Robert the Bruce and the Scottish Wars of Independence

Bruce's Stone, Glentrool
John Scott Photography
Robert Bruce's Statue, Lochmaben
Robert Bruce's Statue, Lochmaben
Photo by Jock Simpson
Lochmaben Castle
Lochmaben Castle
Loch Trool
Loch Trool
Phil McMenemy
Whithorn
Whithorn
VisitScotland/Scottish Viewpoint

Bannockburn Anniversary

Robert the Bruce, the great Scottish King, who fought for an independent Scotland, has very strong connections with Dumfries and Galloway.  His family were Lords of Annandale and their lands were situated around Lochmaben.  The Scottish Wars of Independence were a bloody time in Scottish history and our region played a vital role.  Although not always factually correct, to capture your imagination think “Brave Heart.”

Hospitality Plus Scotland can arrange four tours to give you some insight into this troubled time in Scottish history.

The Toun Trail is located in the town of Dumfries and visitors will be able to see the spot where Robert the Bruce stabbed the Red Comyn in Greyfriars Monastery.  For a bit of interest, when a distraught Bruce fled the monastery confessing to what he had done, one of Jock’s ancestors Sir Roger Kirkpatrick went into the monastery and stabbed the Comyn and said,” Aye Mak Siccar” (I’ll make sure) which is the Kirkpatrick’s motto to this day.  Unfortunately there is only a plaque to commemorate the spot.  St Mary’s Church is where Sir Christopher Seton, a supporter of Bruce, was hung, drawn and quartered in 1307.  We then go on to the lovely Castledykes Park, where Dumfries Castle was once situated.  An information plaque marks the original spot.  This is where Bruce raised his standard in 1306 and was the first castle captured from occupying forces by Bruce.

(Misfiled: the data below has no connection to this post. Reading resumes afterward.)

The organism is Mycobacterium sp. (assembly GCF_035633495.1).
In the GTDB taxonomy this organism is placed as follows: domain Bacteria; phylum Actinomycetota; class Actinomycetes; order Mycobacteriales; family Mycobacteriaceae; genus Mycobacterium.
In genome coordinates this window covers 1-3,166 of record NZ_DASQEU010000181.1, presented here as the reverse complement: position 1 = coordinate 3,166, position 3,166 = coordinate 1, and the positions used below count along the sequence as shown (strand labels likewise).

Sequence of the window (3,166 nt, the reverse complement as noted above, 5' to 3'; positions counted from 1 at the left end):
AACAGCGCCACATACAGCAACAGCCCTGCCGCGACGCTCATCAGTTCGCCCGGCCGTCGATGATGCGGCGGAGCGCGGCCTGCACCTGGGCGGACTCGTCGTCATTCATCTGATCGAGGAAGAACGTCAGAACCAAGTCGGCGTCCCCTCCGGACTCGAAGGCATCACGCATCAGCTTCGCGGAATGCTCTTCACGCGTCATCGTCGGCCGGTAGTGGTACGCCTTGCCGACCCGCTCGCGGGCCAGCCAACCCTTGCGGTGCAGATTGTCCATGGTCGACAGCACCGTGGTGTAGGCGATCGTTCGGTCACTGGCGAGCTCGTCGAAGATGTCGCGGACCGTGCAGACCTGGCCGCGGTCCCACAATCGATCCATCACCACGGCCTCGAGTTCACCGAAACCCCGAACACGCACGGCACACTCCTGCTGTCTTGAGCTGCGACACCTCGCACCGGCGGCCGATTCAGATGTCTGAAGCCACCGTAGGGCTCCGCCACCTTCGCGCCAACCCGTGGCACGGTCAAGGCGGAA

The Central Trail starts at Sweet Heart Abbey situated in the picturesque village of New Abbey and then winds through the Stewartry.  Sweet Heart Abbey was built by Lady Devorgilla for her husband John Balliol.  Her son, also John Balliol, was the ‘puppet’ King of Scotland put on the throne and continually humiliated by King Edward 1 of England, the ‘Hammer of the Scots.’  Buittle Castle, the stronghold of the Lords of Galloway, stood on the grounds alongside the 16th century Tower House, Buittle Tower which is still occupied.  Buittle Castle was one of the most important in south-west and was under siege by Bruce’s brother Edward for several months before finally surrendering.

Castle Douglas was occupied by the English in 1308 when Sir James Douglas attacked.  The town was to witness tremendous slaughter as Douglas killed most of the defenders and destroyed the castle fortifications.

The Eastern Trail stretches from the magnificent medieval castle of Caerlaverock in the south to the ruins of Sanquar Castle in the north.  The trail takes you to the motte near the River Annan that housed the first castle of the Bruce Family when they first came to Scotland around 1124.  The motte at Lochmaben is on the town’s golf course but the spectacular ruins of the castle can be located on the southern side of the Castle Loch on the outskirts of Lochmaben. 

From Moffat, Bruce headed north in March 1306 to be crowned at Scone Palace, near Perth.

The Western Trail starts at stunning Glentrool in Galloway Forest Park and is one of the key parts of the trails.  An impressive Bruce’s Stone marks the spot where Bruce had his first victory over occupying forces.  After his coronation Bruce spent the winter hiding before returning to Dumfries and Galloway.  With around 300 men he managed to lure the English cavalry along the narrow track on the north side of Glentrool in April 1307.  Bruce’s men bombarded the 1500 strong enemy forces with boulders before attacking them.  The enemy fled back to Carlisle and Bruce’s reputation as a master of guerrilla warfare grew.

Whithorn, the home of St Ninian, and some say the cradle of Christianity in Scotland, is another must for visitors.  Bruce’s health was failing after many years of fighting and in April 1329 he made a pilgrimage to Whithorn.  He died soon after his visit.

Hospitality Plus Scotland would be happy to arrange any of these tours and share their local knowledge with you.  For our visitors, the 700th anniversary of the Battle of Bannockburn takes place in 2014.  Bruce defeated the English army in a decisive battle at Bannockburn near Stirling in 1314 and Scotland finally became an independent nation.